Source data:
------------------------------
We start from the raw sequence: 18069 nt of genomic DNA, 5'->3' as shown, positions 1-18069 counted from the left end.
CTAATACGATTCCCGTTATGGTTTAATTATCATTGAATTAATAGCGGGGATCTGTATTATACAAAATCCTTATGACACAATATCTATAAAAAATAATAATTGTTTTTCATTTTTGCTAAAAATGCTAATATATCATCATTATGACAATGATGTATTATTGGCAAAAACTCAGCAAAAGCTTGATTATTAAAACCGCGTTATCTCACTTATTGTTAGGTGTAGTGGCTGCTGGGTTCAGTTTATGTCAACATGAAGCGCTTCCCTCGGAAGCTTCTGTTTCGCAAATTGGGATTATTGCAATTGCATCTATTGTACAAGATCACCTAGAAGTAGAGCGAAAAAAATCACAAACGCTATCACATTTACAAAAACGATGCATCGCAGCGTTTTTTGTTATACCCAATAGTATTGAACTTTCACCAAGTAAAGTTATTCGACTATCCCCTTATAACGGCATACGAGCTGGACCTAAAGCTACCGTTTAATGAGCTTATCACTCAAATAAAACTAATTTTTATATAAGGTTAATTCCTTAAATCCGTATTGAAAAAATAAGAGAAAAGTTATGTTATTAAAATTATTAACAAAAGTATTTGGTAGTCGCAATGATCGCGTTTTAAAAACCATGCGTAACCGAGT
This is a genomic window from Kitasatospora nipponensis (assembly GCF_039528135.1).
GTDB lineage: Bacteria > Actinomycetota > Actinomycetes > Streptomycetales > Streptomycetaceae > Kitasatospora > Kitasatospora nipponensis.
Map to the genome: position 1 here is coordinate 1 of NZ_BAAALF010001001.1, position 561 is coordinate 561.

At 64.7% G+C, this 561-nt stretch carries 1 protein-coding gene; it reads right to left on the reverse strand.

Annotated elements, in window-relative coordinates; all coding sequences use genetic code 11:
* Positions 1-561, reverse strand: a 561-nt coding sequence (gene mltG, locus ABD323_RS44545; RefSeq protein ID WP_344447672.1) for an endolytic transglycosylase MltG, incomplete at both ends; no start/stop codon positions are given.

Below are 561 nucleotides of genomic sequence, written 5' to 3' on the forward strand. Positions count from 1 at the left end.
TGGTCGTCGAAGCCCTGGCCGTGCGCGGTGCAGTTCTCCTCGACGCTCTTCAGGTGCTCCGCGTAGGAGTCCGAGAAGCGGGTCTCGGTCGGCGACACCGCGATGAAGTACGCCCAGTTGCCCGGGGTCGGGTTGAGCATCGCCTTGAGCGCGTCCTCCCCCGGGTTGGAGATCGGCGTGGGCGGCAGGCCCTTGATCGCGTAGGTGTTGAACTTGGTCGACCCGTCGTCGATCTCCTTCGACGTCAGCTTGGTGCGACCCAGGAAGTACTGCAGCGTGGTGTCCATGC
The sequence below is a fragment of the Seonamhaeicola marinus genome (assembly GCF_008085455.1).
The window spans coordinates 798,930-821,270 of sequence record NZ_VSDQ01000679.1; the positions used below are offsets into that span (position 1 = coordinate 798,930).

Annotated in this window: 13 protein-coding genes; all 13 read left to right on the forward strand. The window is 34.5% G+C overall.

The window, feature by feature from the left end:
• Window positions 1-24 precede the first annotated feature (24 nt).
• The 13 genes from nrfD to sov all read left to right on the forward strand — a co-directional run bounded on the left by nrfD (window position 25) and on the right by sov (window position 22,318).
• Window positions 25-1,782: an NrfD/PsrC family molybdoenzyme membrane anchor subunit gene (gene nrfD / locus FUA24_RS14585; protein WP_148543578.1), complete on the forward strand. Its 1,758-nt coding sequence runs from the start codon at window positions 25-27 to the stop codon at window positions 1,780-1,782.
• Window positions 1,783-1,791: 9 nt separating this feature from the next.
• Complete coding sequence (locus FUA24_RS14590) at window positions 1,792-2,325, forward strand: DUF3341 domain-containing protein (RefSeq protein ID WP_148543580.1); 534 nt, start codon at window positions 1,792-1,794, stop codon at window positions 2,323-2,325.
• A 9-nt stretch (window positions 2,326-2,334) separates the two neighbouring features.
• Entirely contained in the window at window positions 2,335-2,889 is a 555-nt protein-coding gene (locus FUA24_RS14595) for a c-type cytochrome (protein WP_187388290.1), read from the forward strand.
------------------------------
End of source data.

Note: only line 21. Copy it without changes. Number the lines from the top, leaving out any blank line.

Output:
• Entirely contained in the window at window positions 2,335-2,889 is a 555-nt protein-coding gene (locus FUA24_RS14595) for a c-type cytochrome (protein WP_187388290.1), read from the forward strand.